Amen - A short film written and directed by Ranadeep Bhattacharya and Judhajit Bhagchi, Presented by Valentina Erath and Harish Iyer, Featuring Karan Mehra and Jitin Gulati, Cinematography Varun Sud and Music Composed by Jonathan Fessenden.
"The worldwide web gets two protagonists, Andy and Harry, to come together on a nonchalant afternoon. Andy, the suave and rich urban banker stands in a place he shouldn't ideally be, while his counterpart, the soft spoken, overtly humble Harry, stands tall and firm and is completely rooted where he is today. Both have different hopes from the destined meeting. Their interactions bring out questions that need to be answered, truths that need to be accepted and a life that stands to be reckoned.
Amen makes two characters meet, experience hope amidst confusion, explore truths about sexuality and the self and delves into the profound meaning of life in the continuum of its trifles."
I have known Harish Iyer for a long time now, but have become a good friend of his in the age of Facebook and Twitter. I have followed him as much as he has followed me for over 3 years now and he has never ceased to surprise me with the gift he has of coming out with an honesty about himself, which is so rare in present times. When he came out with facts about abuse when he was a young child in the Mumbai Mirror sometime ago and it spread like a viral on the net I reached out to him because at one point after he had unleashed the most private secret of his heart in public domain, I had felt through his updates on his wall, that he feared he might have done the wrong thing. I think it is in that instant when Harish and I became really close friends, without ever having met. I know how important it is for those who have been wronged when innocent, to come out with it publicly at some point or the other in their lives, because however unforgiving it may be for the person speaking out, it surely releases him from the stranglehold of pain he has lived with for so many years. I have been through it myself, and I understand what Harish was going through it at the time.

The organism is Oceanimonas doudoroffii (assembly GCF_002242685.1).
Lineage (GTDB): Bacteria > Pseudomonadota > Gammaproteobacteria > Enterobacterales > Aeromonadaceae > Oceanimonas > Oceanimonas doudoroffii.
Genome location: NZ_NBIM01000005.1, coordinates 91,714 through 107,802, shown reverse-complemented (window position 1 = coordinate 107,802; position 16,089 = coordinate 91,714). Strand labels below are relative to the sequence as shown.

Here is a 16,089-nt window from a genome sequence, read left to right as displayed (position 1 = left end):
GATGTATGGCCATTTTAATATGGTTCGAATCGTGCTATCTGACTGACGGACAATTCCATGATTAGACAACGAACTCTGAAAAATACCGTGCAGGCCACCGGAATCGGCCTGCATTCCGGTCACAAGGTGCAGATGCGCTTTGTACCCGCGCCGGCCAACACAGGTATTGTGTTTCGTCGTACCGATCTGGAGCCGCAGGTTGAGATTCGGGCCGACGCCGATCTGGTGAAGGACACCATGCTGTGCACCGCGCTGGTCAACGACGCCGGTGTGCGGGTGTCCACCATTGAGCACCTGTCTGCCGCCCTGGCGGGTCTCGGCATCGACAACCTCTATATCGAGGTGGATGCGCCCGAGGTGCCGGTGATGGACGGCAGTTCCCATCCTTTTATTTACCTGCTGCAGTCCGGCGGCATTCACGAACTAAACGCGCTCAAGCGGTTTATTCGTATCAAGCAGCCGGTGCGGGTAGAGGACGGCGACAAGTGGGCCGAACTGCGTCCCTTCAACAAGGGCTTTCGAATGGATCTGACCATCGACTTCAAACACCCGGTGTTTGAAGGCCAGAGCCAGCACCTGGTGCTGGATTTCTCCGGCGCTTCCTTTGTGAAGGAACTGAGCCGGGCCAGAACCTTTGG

Thereafter we communicated with each other regularly in connection with each other in a strange sort of a way because we had still never met. Then I got invited by him last weekend to see Amen, a film made by Ranadeep and Judhajit, two young and driven directors who took a line from one of the pages of Harish's life and converted it to the art which I witnessed the other day.
Harish had been struck with surprise when he was once told by somebody that he is gay because he had been sexually abused when he was a child. There are many people in this world who believe that. He wanted to clarify to the world that you don't become gay because of some reason or another.
That you are either born gay, or born straight.
When Judhajit and Ranadeep were in search of a story, they chanced upon this incident Harish narrated to them and decided to make their debut with a short film on the same.
It was to cost Rs. 30000 only.
They, along with Harish, went on a hunt for actors to play the parts of Andy and Harry, which in itself is a whole story for another film, and after much anguish managed to find actors Karan Mehra and Jitin Gulati, who had the courage to say yes to their roles.
The production began and stalled as soon as they had started making the film because they had run out of the funds which they had raised.
They were lost and didn't know what to do next. Harish, in his usual style of declaring his anguish on twitter and facebook, screamed aloud and wished there was someone out there who could help them out.
Valentina Erath, a young Austrian, who was randomly following Harish and didn't know him from adam's called him up and asked him what his film was about. When Harish told her what it was about, Valentina took his bank account number and sent him another 30000 bucks which vanished in no time while the unit wasn't half way through production.